"When patients are literally in life-or-death situations, their loved ones should be with them whenever possible," says study coauthor Dorrie Fontaine, RN, DNS, FAAN, president-elect of the AACN and associate dean for academic programs at the University of California at San Francisco School of Nursing. "Having family members present during emergency procedures can be a great source of comfort and support for patients."

    More Help Than Hindrance

    Not everyone shares the perception family presence works, however. Resistance to the practice is common, often based on misconceptions that family members will interfere with patients' emergency care.

    "There would be less opposition to the idea of family presence during emergency procedures if we were clear we work within a healthcare system that is driven by the needs of patients and families rather than our own provider needs," says Cathie Guzetta, RN, PhD, FAAN, also a study coauthor and director of Holistic Nursing Consultants in Dallas.

    "To date, the consistent and cumulative research findings point the direction for clinical practice-family presence is associated with many more benefits than problems," says Guzetta, who has developed family presence protocols and conducted additional research on the topic. "We need to encourage providers to continue investigating family presence as an issue and to use current evidence to implement family presence programs to meet patients' and families' needs."

    Put Policies in Place

    But family presence doesn't-and perhaps shouldn't-work for everyone. Deciding when it is appropriate to promote family presence can be difficult for nurses, MacLean says.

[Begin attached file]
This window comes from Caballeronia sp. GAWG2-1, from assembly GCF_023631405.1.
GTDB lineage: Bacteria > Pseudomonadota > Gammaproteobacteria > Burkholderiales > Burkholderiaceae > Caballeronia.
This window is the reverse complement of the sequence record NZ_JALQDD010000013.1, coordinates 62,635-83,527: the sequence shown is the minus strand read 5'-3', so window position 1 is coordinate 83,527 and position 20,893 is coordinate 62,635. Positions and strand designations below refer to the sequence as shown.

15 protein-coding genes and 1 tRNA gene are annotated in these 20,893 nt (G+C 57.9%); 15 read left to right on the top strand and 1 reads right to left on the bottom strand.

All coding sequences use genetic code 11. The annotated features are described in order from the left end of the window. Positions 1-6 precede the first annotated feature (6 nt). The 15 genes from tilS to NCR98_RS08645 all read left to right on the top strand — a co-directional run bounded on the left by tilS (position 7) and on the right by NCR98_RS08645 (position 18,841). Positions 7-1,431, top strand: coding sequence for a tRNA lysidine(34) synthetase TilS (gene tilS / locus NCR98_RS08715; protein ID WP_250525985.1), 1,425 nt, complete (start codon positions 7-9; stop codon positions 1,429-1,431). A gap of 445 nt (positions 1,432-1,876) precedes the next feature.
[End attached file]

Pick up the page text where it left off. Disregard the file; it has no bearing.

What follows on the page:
"Family presence is an option; it's not a right, and it's not mandatory," she says. "It may not be the best practice in some situations. Sometimes having the family present just might not be possible. For example, there are times when the patient doesn't want the family there, the family members aren't in control of their behavior and may become emotional or threatening, or there may not be enough space at the bedside or a vantage point for them to view their loved ones."

    Fontaine says hospital policies can help nurses decide which patient care situations might be appropriate for family presence. "The option should exist in all hospitals, and it should be backed up by a written policy," she says. "Policies encourage good practice when they're evidence-based."

    For further information about family presence, visit the ENA website at www.ena.org/about/position/familypresence.asp.

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    Ruth M. Kleinpell, RN, PhD, FAAN, is a contributing writer for Nursing Spectrum

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    Check out too:
    Open Doors-Family
    Presence at Codes
    http://community.nursingspectrum.com...e.cfm?AID=9740
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  2. 1 Comments

  3. by   Babygrand
    Hi.. I just saw your posted information and was curious first of all, what more information you have gotten since then... and second of all, what you know about the use of the "chemical code" only for the Advanced Directives.. I work with policies and procedures in a hospital in Iowa and just happened to be working on some of these issues..

    Get in touch with me please.. I would love to talk more about this...

    If there is anyone else who wants to talk about this I will be glad to get some input from you..

    kv